They're getting the Ferris wheel ready for winter today. I've been standing by the sink watching out the window as a gang of men with enormous arms unbolt the carriages and stack them on the flatbed of a truck to take away for storage. The wheel itself will stay in place until Spring looking like a giant skeleton against the gray sky.
"We're running low on gin and bourbon," Joel calls from behind the bar.
He pushes through the swinging doors and frowns at me. "Gin and bourbon, put them on your list and I'll make a run to Stateline Liquor for more. What are you looking at?"
I nod toward the window. "They're taking all the seats off of the Ferris wheel. It looks naked."
He peers over my shoulder as two roustabouts with biceps the size of Sunday dinner hams hoist another carriage onto the truck.
"They have to," Joel says, "if they leave them up and we get a bad storm they could do a lot of damage."
"I know." I lower my eyes and continue unloading beer mugs, Pilsner glasses, rock glasses - all kinds of glasses - from the dishwasher. They are scorching hot and my fingers burn as I touch them.
"How are we ever going to get through this?"
Joel takes a deep breath. "Come on, Layla. How many times have we discussed this? It's only for a few months so I can work on my book. You hated living at St. Basil's. I thought you'd like being somewhere quiet and ..."
He pauses but I know what he is thinking. He is thinking "someplace like what you're used to"-- meaning in a bar among people who are the polar opposite of the faculty and their spouses at St. Basil's Preparatory Academy where Joel teaches literature and composition. When I met Joel he was a horny egghead just past thirty and pathetically ignorant of women like me. I wasn't far from thirty myself but I looked lots younger, which was a good thing. Working in a casino takes its toll on a woman. I knew my looks were getting harder and harder to maintain. The only reason a guy like Joel was even in a place like Mohegan Sun, where I waitressed, was because his cousin was getting married and all the guys had taken him there for a final fling before tying the knot.
"... low key," he concludes. He puts his arms around me and turns me to face him.
"Stop worrying, Layla, it'll be fun. Just the two of us. No faculty parties. No high teas. No volunteer projects that drive you crazy." He nuzzles my neck. "Just the two of us and the Geezers, what could be more romantic?"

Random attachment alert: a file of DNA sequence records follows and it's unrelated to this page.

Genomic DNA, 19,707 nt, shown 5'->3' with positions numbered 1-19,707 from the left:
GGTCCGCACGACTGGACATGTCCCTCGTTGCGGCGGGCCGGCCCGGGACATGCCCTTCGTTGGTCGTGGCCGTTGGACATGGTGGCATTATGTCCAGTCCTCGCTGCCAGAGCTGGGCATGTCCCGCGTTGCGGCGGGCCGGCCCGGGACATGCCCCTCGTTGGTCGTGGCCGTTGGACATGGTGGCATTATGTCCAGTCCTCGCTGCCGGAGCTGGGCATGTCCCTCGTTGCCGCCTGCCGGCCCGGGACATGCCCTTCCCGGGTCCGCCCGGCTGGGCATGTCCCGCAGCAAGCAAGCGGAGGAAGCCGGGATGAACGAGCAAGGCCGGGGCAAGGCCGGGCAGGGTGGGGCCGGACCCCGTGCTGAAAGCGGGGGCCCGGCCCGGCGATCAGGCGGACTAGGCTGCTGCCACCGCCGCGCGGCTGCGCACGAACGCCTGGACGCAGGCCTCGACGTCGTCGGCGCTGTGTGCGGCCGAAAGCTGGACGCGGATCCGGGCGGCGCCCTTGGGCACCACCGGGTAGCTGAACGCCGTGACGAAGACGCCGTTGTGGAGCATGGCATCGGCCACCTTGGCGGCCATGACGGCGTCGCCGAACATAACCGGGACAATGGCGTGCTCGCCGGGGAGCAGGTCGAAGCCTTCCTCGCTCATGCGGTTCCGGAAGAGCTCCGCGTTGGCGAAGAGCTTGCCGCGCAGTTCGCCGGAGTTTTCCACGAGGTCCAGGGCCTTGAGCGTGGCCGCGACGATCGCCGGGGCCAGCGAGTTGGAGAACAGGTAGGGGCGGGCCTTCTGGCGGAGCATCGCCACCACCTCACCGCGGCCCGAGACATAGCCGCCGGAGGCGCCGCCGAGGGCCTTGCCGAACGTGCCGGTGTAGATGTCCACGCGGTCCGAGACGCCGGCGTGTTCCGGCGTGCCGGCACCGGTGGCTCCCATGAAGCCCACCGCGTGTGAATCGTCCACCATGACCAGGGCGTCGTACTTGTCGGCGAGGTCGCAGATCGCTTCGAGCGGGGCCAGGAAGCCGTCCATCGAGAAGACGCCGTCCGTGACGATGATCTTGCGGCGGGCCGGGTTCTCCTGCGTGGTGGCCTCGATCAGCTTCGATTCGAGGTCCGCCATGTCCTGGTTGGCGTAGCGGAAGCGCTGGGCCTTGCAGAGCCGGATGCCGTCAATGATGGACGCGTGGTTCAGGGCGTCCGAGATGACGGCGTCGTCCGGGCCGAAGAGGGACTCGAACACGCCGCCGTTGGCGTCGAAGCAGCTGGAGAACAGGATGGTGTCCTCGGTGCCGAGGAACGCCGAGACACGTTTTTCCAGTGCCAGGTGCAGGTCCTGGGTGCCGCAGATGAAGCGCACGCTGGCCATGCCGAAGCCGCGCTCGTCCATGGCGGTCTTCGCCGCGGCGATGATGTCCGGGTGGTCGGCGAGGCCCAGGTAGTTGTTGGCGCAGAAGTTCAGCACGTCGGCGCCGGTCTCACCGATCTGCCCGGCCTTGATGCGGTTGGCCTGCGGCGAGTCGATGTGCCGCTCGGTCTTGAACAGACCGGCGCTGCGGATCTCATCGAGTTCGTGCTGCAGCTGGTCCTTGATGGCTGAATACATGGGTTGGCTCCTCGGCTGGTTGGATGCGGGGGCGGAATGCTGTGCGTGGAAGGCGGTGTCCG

The Geezers are a bunch of local guys who hang out at the pub that we - mostly I - will keep open all winter.
Halcyon Beach, probably the most ironically named beach town in the world, is a popular tourist spot for people who like a lot of noise and kitsch and who have a strong sense of nostalgia. During the summer it is loud, bright and busy twenty-four hours a day. But by the end of September all the tourists leave and most of the business owners board up their ice cream stands, arcades, souvenir shops, and cocktail lounges and head south for the winter. The families who packed themselves into the little bungalows behind the dunes shutter their windows and lock their doors unless they've managed to find a winter renter. Mostly artists and itinerants, the renters are willing to put up with the drafty windows and poor insulation in exchange for cheap rent and proximity to three sandy miles of beach on the other side of the dunes. A few of the locals stay around though, which is why the owner of the Snuggle Inn and Pub, where Joel and I will spend our winter, keeps it open. Halcyon Beach is just a few minutes off of Route 95 North in an area where motel rooms are scarce in the off-season and the owner, who also happens to be Joel's Great-uncle Fitz, never one to pass up the opportunity to make a nickle, has kept the place open through the winter both for the locals looking for a place to get a meal and some company, and for the random travelers in need of food and rest. Which is how I got stuck with this job.